“You (Mamata Banerjee) are most welcome to come to Nandigram on January 7 and I will reply to what you will say there on the next day,” Mr Adhikari said, addressing his first rally in his home base as a BJP leader.

Mr Adhikari claimed that Ms Banerjee has never gone to Nandigram on January 7, March 14 or November 10, the days that mark the turning points in the Nandigram movement of 2007 against the then Left Front government.

The former TMC leader is considered the backbone of the movement in Nandigram that played a crucial role in Mamata Banerjee coming to power in the state in 2011, defeating the Left Front.

Mr Adhikari questioned why the TMC leadership was worried and sending so many of its leaders every week to Purba Medinipur if they really think that his exit does not matter.

Criticising state minister Firhad Hakim who addressed a rally in the area on Wednesday, Mr Adhikari said that he had failed to manage the situation in Kolkata as its mayor after cyclone Amphan and that the Army, and disaster management teams from Odisha had to be called in to restore normalcy.

Claiming that it was a fight between a village lad and four-five people from south Kolkata, he said, “Of the 60 departments in the state government, 40 are in the hands of these few people.”

Mr Adhikari said that having been at the forefront of the Nandigram movement and having confronted Maoists and its leader Kishenji in Jangalmahal, he is not worried about these people.

He said that Saugata Roy, who has accused him of deserting the TMC, was a Congress candidate against Mamata Banerjee in south Kolkata constituency in the 1998 Lok Sabha elections, which the TMC supremo fought in alliance with Atal Bihari Vajpayee-led BJP.

Mr Adhikari said that he had been a saviour of the TMC by fighting Left Front leaders Kiranmoy Nanda and Lakshman Seth in the assembly and Lok Sabha elections, when no one in the TMC was willing to take on them in the 90s’ and the early 2000s. He asserted that along with BJP state president Dilip Ghosh, he will ensure that the BJP wins all 35 seats in Purba and Paschim Medinipur districts.

“Me and Dilip Ghosh of Gopiballavpur in Paschim Medinipur have united the sandy soil of the Bay of Bengal coast and the red soil of Jangalmahal and we will sleep only after the lotus blooms,” he said.

Maintaining that his family played a crucial role in the TMC’s wins from seats in Purba Medinipur, Mr Adhikari said that Mamata Banerjee’s party will come second in the 2021 assembly elections in the state, while the pole position will be taken by the BJP.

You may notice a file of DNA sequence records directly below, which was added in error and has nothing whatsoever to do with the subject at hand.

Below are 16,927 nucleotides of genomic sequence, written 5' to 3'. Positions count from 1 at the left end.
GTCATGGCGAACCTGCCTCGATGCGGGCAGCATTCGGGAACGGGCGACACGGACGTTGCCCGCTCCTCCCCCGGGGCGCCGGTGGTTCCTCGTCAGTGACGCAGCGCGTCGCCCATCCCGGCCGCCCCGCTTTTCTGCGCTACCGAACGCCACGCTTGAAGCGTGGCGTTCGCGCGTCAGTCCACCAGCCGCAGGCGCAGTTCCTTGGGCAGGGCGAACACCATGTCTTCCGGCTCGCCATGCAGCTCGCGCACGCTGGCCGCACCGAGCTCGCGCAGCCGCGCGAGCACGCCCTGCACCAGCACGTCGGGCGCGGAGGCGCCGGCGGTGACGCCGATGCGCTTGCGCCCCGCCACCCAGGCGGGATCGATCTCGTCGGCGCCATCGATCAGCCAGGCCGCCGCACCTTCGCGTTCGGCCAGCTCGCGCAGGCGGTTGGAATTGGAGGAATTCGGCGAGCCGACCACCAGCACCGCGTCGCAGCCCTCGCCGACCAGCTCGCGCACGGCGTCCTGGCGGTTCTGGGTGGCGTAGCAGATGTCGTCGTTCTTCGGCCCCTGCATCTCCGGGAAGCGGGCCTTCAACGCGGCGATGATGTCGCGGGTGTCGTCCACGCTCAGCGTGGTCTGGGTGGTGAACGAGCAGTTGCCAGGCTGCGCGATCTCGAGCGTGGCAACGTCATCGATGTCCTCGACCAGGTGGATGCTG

Suvendu’s father Sisir Adhikari is a TMC Member of Parliament from Kanthi, while his brother Dibyendu is a party MP from neighbouring Tamluk. Another brother Soumendu is the chairman of Kanthi Municipality held by the TMC.

Accusing the TMC leadership of step-motherly attitude towards Kanthi, he said, “While Diamond Harbour gets two universities and two medical colleges, Kanthi did not get anything.”

Diamond Harbour Lok Sabha seat is held by Abhishek Banerjee, nephew of the TMC chief.




Sensex crashes 1,407 points, Nifty holds 13,300 as new COVID-19 strain spooks D-street


1. ONGC led the losers by tanking around 9 per cent. IndusInd Bank, M&M, SBI, NTPC, ITC, Axis Bank and PowerGrid shed up to 7 per cent.
2. India has suspended all flights from the UK between December 23-31.

Equity benchmarks, Sensex and Nifty plunged 3 per cent on Monday as panic over a new strain of coronavirus in the UK led to a massive selloff in global equities.

The S&P BSE Sensex tanked 1,406.73 points or 3 per cent to close at 45,553.96 with all 30 components ending in the red.

ONGC led the losers by tanking around 9 per cent. IndusInd Bank, M&M, SBI, NTPC, ITC, Axis Bank and PowerGrid shed up to 7 per cent.

Similarly, the broader NSE Nifty crashed 432.15 points or 3.14 per cent to 13,328.40 levels.

“Domestic equities witnessed sharp selling pressure today and wiped out more than Rs 7 trillion of investors’ wealth in a single day,” said Binod Modi, Head- Strategy at Reliance Securities.

On the broader market, the BSE MidCap and SmallCap ended with losses at 4.14 per cent and 4.57 per cent respectively.

Concerns of new COVID-19 strain in the UK and emerging doubts over the efficacy of COVID-19 vaccination dented investors’ sentiments globally, he said, adding that Indian market was among the worst performers as profit-booking also took place at higher levels.